2): What do you mean, hiccup, belch, cough, sing, talk? Is it productive (sputum etc.)?
    3): Do you have any trouble breathing, and if so, when?
    4): Is it worse when you take a deep breath?
    5): Where is this itch, is it new, how long has this been going on?

    Duchenne's Muscular Dystrophy and heart disease

    Question: 
    I have a 19 year old son with Duchenne's Muscular Dystrophy. He also has Supraventricular tachycardia.  He has under gone an atrial flutter ablation and still has arrhythmias.  He is not on any heart medication.His latest EKG showed RSR rime in V1, non specific T wave changes and sinus rhythm. His heart rate is 100bpm. When he has palppitations his heart reate will increase to 110- 140 bpm. My question is how will this impact my son's heart, especially with having muscular dystrophy?  Will this create a strain on his heart? Thank you for your time in answering this question.

    Patients with Duchenne's Muscular Dystrophy are at a high risk for both arrhythmias and heart failure and should be followed (and treated) agressively.

    What is a Myoview stress test

    Question: 
      What is a test that is called Non Congenital and stress Exercise Myoview is this one test or 2 different ones. This is what I need to get but I want to know is it painful? or does it hurt any at all and how is it done? thank you

    It is an exercise stress test that will test you for the presence of coronary artery disease. More specifically, it includes imaging of your heart, and is called a MIBI, Cardiolite, Myoview or Thallium stress test.

    A teaching moment

    This morning one of my readers gave me low rating: he had asked for advice about his heart pounding in his heart at night after heavy drinking. My advice included to stop (among many other things), but since he "already knew that", the rest of my consultation was useless to him.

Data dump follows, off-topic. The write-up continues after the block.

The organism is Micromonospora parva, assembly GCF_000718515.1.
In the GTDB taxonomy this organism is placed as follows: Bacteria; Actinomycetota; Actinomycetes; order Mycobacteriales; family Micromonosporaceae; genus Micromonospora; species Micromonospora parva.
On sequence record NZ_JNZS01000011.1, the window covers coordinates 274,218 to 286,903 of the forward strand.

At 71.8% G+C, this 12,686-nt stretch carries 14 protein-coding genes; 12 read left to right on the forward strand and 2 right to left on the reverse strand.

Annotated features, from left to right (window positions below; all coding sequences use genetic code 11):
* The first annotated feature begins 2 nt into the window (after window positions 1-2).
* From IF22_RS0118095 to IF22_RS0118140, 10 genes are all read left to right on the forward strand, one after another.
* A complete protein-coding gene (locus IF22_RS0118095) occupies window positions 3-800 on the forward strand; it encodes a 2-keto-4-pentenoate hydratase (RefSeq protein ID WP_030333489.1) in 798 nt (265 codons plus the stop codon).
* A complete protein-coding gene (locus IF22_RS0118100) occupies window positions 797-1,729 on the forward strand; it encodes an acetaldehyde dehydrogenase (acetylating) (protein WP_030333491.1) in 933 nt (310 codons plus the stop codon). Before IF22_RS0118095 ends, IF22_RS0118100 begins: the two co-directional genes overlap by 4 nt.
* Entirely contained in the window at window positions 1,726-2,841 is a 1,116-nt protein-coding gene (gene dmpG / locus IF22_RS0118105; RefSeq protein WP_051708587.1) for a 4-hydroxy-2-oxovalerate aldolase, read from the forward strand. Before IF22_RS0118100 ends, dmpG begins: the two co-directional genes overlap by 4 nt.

Could I have a thoracic outlet syndrome

    Question: 
    37 year old female with pain in upper left arm sensitive to touch and collarbone -some swelling in lower forearm had since last august had various tests eventually had MRI which showed 50 % stenosis of subclavian artery - but my consultant doesnt think it is related to the pain i am having please advise its taken 8 months for a diagnosis and now i have one nothing is to be done except a referral to a pain clinic. I am left handed and my life is really becoming affected i work full time as a teacher. 

    It is  correct to say that a 50% blockage is not enough to affect the blood flow to your arm - at rest! The question whether this caused by a
    atherosclerotic blockage within the artery or by compression on the outside, something sometimes associated with a "thoracic outlet syndrome" which may involve the nerve supply as well as the arterial and/or venous return to and from your arm respectively.

    The nerves and vessels travel between muscles in the neck called the scalene muscles and over the top of the rib cage. The thoracic outlet
    is this opening between the scalene muscles and the rib cage. The nerves and blood vessels then go under the collarbone (also known as
    the clavicle), through the armpit (the axilla), and down the arm to the hand.

     

    CAUSES

    Syndicate content